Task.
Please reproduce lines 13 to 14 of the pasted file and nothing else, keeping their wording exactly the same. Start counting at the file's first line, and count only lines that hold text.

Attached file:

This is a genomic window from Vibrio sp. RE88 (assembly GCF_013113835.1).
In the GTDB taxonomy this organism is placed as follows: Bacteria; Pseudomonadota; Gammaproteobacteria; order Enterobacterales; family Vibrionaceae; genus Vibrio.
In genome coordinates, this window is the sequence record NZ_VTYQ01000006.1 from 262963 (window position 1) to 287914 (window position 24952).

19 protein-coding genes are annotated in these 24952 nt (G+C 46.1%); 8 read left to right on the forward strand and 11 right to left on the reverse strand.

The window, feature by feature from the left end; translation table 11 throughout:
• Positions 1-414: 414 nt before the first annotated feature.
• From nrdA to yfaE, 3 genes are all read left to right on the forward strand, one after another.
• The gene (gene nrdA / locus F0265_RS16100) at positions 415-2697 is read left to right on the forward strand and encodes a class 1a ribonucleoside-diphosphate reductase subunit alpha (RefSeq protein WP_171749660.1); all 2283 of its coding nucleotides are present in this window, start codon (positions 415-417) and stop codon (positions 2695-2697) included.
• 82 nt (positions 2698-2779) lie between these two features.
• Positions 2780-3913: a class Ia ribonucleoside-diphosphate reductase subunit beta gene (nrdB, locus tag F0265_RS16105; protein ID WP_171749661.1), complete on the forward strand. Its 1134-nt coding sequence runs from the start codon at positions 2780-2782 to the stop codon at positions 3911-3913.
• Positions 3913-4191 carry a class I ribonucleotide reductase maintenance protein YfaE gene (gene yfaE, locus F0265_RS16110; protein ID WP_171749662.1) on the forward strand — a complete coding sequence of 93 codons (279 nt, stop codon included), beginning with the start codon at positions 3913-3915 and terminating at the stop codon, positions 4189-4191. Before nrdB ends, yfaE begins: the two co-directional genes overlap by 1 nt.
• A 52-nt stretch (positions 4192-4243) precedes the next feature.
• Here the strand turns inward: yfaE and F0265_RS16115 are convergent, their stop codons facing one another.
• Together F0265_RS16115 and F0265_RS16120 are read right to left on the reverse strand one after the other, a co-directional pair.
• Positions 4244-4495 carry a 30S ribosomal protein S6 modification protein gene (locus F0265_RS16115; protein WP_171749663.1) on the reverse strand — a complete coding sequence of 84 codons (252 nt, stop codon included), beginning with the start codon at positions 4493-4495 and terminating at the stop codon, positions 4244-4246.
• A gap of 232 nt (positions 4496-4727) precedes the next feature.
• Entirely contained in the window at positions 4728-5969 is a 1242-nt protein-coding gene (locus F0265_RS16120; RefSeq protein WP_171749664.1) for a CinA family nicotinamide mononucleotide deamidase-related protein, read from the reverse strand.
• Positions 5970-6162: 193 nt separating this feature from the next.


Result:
• Here the strand turns inward: yfaE and F0265_RS16115 are convergent, their stop codons facing one another.
• Together F0265_RS16115 and F0265_RS16120 are read right to left on the reverse strand one after the other, a co-directional pair.